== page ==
Matching Employer Views and Action on Retirement Security

By John Iekel • August 10, 2017 • 0 Comments
The notion that people need to save more for retirement is not new. Recent research suggests that in sentiment many employers agree, but may not put that in practice as fully as they could. 

Transamerica Center for Retirement Studies (TCRS) recently released “All About Retirement: An Employer Survey,” which conveys the results of its interviews with more than 1,800 for-profit employers with five or more employees to glean their views on employees’ retirement. It conducted the interviews as part of its 17th Annual Retirement Survey. It also identifies ways in which they can help address that situation. 

Transamerica found strong sentiment among the employers that there is a need to do more: 69% responded that most of their employees could work to age 65 and still have resources insufficient to finance their retirement. 

The interviews revealed four ways in which employers can help ameliorate that situation. 

Be Friendly to Employees as They Age. TCRS President Catherine Collinson argues that the arrival of Generation Z — sometimes called the post-Millennials and the group born after them — into the workforce spells “an extraordinary opportunity” for employers to innovate and benefit from collaboration and communication. And a strong majority of the employers TCRS interviewed said they foster such an environment and are friendly to employees as they age. 

However, the findings suggest that in practice they may not embrace Collinson’s vision as fully as they report. The most common reasons they said were behind retirement are predictable: age, financial ability, health, family responsibilities. But they also cited organizational changes, layoffs and firings, as well as buyouts and incentives to retire. And the likelihood of these other factors bring present increased with an employer’s size, says TCRS. 

Enable Employees to Work Past Age 65. Collinson reports that once again, what they employers they interviewed said and what is actually happening are not necessarily congruent. Seventy-two percent said they believe many employees expect to work beyond age 65 or not retire at all; 77% contend that many employees will work full- or part-time after they retire; and 80% said they support employees working beyond age 65. However, Collinson points out, the Department of Labor’s Bureau of Labor Statistics says that in 2016, just 25% of Americans age 65-74 were employed.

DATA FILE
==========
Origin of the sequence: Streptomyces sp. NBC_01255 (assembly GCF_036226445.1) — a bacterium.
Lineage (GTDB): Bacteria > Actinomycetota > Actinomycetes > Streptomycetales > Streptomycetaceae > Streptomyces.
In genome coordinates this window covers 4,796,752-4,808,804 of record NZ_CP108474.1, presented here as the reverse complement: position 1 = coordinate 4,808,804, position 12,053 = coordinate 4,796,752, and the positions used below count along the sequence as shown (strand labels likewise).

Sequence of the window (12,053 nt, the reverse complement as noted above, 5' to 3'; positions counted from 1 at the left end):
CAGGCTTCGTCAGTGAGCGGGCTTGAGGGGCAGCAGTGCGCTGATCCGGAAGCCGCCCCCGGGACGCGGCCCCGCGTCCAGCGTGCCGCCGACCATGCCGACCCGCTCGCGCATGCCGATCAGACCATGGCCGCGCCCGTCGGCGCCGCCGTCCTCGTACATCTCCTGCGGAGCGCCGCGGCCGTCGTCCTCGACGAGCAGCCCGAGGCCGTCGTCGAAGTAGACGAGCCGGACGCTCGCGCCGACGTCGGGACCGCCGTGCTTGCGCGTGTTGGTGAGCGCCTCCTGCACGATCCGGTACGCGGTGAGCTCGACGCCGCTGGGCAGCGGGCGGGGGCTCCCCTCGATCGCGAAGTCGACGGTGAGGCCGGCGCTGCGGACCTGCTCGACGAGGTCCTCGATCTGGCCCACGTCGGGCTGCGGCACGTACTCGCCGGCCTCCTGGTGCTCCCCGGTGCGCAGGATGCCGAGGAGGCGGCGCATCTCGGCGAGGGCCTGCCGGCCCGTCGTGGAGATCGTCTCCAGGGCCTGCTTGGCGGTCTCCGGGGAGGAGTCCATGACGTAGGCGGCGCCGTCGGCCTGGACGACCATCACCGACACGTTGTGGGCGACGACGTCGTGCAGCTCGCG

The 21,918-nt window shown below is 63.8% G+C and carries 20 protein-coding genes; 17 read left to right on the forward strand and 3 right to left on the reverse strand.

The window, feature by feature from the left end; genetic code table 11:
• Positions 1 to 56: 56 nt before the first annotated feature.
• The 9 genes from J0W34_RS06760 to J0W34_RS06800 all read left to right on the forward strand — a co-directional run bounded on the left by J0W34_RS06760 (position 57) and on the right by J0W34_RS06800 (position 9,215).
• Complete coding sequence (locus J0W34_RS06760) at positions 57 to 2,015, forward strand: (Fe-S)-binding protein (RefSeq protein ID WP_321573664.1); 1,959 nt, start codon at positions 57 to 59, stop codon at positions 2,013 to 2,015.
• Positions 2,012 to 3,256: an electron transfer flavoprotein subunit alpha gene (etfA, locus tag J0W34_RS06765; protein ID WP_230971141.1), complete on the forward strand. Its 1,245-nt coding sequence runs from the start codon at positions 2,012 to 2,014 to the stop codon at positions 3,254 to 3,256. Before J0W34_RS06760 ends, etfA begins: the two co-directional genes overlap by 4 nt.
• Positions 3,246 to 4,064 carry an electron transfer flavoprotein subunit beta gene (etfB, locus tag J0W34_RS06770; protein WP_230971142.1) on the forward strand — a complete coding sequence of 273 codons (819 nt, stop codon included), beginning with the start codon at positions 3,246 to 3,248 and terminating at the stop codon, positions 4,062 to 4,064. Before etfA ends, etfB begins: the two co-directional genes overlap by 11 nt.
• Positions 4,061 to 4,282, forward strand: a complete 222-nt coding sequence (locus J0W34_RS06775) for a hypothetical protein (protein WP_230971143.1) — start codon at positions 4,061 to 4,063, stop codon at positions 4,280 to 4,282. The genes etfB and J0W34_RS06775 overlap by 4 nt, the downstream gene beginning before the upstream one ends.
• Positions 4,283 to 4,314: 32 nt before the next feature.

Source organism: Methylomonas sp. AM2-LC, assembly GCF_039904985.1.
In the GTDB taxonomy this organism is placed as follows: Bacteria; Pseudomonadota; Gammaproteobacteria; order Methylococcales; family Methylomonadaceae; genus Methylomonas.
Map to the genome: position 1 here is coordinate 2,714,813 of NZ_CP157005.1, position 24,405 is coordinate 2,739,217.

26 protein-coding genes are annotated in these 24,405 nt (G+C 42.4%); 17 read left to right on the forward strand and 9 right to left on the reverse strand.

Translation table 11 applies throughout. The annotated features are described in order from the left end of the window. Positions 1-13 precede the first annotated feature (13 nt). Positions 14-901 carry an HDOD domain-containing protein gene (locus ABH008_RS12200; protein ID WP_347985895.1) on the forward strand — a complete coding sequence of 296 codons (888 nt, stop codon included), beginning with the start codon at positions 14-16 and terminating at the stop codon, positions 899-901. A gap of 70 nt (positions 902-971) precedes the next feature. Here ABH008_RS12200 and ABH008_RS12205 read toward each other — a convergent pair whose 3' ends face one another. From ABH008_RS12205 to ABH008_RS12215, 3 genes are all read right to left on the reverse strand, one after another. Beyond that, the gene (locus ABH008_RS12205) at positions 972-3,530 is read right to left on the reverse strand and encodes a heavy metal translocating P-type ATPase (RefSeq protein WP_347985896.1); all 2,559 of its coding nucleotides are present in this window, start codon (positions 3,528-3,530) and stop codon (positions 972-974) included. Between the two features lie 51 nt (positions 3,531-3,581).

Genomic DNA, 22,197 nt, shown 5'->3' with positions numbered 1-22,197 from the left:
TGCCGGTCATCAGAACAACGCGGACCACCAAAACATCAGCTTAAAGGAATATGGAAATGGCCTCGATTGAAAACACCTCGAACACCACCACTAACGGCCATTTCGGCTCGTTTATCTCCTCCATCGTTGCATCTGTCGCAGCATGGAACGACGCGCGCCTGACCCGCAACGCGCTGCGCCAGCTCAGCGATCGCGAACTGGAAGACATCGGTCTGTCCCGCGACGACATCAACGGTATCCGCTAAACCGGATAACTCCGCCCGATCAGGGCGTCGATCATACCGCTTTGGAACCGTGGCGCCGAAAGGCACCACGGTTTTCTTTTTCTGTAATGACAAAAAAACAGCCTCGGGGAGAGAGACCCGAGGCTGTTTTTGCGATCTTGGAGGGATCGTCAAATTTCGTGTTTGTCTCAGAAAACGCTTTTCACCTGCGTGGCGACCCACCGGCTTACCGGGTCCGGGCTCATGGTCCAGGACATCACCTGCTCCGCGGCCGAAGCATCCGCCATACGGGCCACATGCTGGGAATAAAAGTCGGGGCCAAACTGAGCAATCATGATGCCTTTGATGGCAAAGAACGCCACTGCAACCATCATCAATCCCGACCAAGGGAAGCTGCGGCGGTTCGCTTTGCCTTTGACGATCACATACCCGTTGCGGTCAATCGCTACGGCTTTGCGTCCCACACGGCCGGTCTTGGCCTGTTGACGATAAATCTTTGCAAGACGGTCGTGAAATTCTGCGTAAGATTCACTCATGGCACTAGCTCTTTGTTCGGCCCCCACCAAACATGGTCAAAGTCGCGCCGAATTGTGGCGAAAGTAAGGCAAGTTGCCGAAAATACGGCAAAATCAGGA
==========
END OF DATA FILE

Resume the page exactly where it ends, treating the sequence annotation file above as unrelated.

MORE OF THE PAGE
Adopt a Flexible Retirement Program. So far, TCRS reports, just under 40% of employers offer flexible schedules to pre-retirees; 31% enable pre-retirees to transition from full-time to part-time; and 27% encourage pre-retirees to participate in succession planning, training and mentoring. 

Enhance Retirement and Employee Benefits. Overall, 66% of employers offer retirement benefits. However, TCRS says, fewer offer options that could further bolster retirement readiness. Just over half off Roth 401(k)s; 47% make part-timers eligible to participate in their retirement plans; and overall, 21% have adopted automatic enrollment.  

Collinson calls for more employer involvement. Said Collinson in a press release about the interviews, “Employers play a vital role in promoting retirement security among American workers, yet it’s important to keep in perspective that their primary focus is running a business. Therefore, it is imperative that policymakers and the retirement industry work together to make it as easy, affordable and worry-free as possible for employers to offer retirement plans along with other employee benefits and flexible retirement options to their employees.”